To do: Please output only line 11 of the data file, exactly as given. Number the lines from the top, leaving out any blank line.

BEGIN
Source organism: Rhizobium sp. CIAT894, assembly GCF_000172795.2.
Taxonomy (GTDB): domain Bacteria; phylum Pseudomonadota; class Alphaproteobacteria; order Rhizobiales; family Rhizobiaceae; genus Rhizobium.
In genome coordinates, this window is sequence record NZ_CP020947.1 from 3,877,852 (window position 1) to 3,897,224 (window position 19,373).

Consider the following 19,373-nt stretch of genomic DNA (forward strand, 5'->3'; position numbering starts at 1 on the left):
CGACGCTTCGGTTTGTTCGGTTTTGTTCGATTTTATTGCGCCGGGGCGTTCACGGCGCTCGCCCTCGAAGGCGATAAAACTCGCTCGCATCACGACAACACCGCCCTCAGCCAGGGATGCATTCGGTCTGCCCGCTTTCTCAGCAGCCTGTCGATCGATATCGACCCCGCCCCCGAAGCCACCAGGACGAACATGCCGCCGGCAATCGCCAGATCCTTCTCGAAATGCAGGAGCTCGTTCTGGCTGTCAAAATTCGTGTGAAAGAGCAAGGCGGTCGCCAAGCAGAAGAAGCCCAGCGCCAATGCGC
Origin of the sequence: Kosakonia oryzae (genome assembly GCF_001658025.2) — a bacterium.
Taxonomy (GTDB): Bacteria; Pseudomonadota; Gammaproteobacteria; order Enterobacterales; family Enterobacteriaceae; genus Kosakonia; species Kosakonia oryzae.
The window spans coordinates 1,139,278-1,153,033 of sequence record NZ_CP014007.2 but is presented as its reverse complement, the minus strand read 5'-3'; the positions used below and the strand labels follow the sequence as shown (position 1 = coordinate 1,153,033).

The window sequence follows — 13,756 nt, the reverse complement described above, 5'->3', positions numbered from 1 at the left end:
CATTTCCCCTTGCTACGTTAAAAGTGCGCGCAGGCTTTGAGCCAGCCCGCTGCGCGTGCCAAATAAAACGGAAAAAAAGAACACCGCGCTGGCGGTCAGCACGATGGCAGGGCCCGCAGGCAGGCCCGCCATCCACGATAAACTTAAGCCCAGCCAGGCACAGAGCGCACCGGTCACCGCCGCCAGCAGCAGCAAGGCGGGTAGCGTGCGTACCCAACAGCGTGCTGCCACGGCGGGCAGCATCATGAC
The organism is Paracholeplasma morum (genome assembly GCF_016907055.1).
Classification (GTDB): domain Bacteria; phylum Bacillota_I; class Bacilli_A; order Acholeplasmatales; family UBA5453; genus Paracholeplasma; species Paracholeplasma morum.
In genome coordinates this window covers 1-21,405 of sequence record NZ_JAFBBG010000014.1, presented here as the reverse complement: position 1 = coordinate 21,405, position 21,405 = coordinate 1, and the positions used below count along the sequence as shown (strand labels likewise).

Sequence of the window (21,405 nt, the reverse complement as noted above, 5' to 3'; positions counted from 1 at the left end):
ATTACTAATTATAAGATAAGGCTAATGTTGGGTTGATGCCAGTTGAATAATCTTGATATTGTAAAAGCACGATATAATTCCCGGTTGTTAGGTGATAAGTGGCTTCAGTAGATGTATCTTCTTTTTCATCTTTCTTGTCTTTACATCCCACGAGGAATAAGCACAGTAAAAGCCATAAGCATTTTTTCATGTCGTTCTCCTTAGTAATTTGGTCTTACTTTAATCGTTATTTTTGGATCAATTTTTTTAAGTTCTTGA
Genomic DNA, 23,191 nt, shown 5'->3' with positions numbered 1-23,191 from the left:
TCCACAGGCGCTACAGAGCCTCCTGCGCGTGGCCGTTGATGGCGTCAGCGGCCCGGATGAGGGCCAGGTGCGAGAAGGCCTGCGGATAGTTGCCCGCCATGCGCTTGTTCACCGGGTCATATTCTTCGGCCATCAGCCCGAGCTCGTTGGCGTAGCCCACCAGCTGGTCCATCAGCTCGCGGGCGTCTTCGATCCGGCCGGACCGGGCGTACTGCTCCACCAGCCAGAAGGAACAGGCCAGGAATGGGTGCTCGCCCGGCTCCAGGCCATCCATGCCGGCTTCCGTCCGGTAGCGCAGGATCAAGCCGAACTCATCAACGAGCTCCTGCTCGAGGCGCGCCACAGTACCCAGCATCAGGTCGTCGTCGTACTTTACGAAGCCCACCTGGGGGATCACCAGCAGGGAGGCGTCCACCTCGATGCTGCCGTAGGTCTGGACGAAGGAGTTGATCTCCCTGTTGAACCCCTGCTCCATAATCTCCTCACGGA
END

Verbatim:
The organism is Paracholeplasma morum (genome assembly GCF_016907055.1).